Texas Man Working into Woodworking

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Logosol planer-moulder enables electrician to launch secondary mfg. business

Centerville, Texas — Electrical contractor Tim Franklin doesn’t have a name for his new lumber remanufacturing enterprise yet. In his spare time he makes cedar tongue and groove boards and various mouldings. They are used for wall treatments, decorative ceilings, and other interior trim work. His story shows how someone with time and energy can get into the secondary lumber manufacturing business.
Until recently, Tim was using a couple of routers and a single-side planer to produce each tongue and groove board. It was a time-consuming process — eight minutes per board. Tim is a patient man, but he knew there must be a faster, more efficient way to produce tongue and groove lumber.
He began researching machinery options on the Internet and came across the Web site for Logosol (www.logosolplaners.com ). He found the solution for him: the Logosol model PH 260 four-head planer-moulder. In one pass the Logosol machine can plane both sides of a board, cut a groove on one edge and form the tongue on the other. Tim invested in a Logosol PH 260 in July 2003.
Between his contracting business and his budding specialty lumber business, Tim stays pretty busy. When asked why he decided on the Logosol PH 260, he said, “I buy equipment that will do the job and don’t necessarily pick the lowest bidder. I don’t waste time when it’s time to get busy.”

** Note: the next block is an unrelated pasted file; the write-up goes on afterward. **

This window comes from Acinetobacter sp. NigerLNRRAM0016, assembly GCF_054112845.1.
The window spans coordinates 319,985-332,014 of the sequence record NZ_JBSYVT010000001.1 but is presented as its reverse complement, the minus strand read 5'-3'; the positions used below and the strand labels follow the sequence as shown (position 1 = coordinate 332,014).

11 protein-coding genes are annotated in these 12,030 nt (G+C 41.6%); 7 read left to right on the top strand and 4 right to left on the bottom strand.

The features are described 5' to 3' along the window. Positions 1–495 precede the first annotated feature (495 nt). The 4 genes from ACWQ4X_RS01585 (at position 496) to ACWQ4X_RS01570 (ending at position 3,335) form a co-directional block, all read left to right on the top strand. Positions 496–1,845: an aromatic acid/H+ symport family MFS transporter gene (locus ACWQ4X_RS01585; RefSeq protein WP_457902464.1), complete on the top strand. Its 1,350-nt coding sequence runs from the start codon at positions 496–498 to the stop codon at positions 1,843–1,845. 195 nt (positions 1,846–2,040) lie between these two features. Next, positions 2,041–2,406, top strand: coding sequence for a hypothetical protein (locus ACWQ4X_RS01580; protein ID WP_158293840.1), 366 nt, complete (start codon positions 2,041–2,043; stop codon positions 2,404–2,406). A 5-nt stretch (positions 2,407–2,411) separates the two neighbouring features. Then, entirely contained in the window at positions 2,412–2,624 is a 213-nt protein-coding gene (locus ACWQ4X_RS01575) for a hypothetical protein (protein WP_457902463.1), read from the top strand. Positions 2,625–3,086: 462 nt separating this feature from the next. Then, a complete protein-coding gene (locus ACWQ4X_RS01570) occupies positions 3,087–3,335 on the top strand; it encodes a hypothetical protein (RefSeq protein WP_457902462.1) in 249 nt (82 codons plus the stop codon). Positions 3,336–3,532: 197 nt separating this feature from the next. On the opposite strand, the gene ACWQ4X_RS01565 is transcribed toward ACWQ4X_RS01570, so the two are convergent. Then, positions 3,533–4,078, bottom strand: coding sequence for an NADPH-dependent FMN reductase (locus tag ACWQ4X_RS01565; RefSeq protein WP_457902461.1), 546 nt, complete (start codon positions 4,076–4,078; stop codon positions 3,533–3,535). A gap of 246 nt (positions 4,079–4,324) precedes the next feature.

He recently made 5,000 feet of 6-inch cedar tongue and groove boards for a new house. “We got the raw material on Friday and delivered the finished boards on Sunday,” said Tim. “We ran the cedar through the Logosol at 20 feet per minute.” That’s about 30 seconds per board — quite an improvement over the eight minutes it took him before with the routers and single-side planer.
Logosol woodworking machines are built in Sweden. In addition to the planer-moulder, the company also makes a portable sawmill that operates with a chain saw. In fact, the company designed the PH 260 planer-moulder with European portable sawmill operators in mind.
The Logosol PH 260 has been produced in Sweden for over eight years and has been sold throughout Europe. It has only been available in the U. S. since October 2001 from Logosol Inc., which is based in Madison, Miss., but many already are in use in the U.S.
The Logosol PH 260 is designed for full production. With four heads it is capable of feed speeds ranging from 11 to 52 feet per minute, depending on the product that is being run. The machine can produce a very large range of mouldings, profiles and other specialty lumber products, such as crown moulding, baseboard, door casing, log home siding, and more. The Logosol knife and cutter catalog contains 12 pages of different types of tooling.

Logosol PH 260 Features:
• Four-sided planning-moulding capability
• 10 ¼-inch by 4-inch maximum lumber size, cutting on all four sides
• IP54 certified
• Small machine footprint, only 43 inches by 35 inches
• Feed system can handle material with high moisture content
• Cast iron table
• Five motors for precise control of feed and each head
• 10 Thermoguards protect the machine
• Easily reset for next profile or dimension
• Four dust collectors (one for each head )
• Safety lock on overhead door
• Large selection of reasonably priced knives and cutters

The Logosol distributorship in Madison opened in 1997, offering the company’s portable sawmill. The PH 260 was first advertised in the U. S. in December 2001, and it has been well received, said product specialist Johnny Taylor.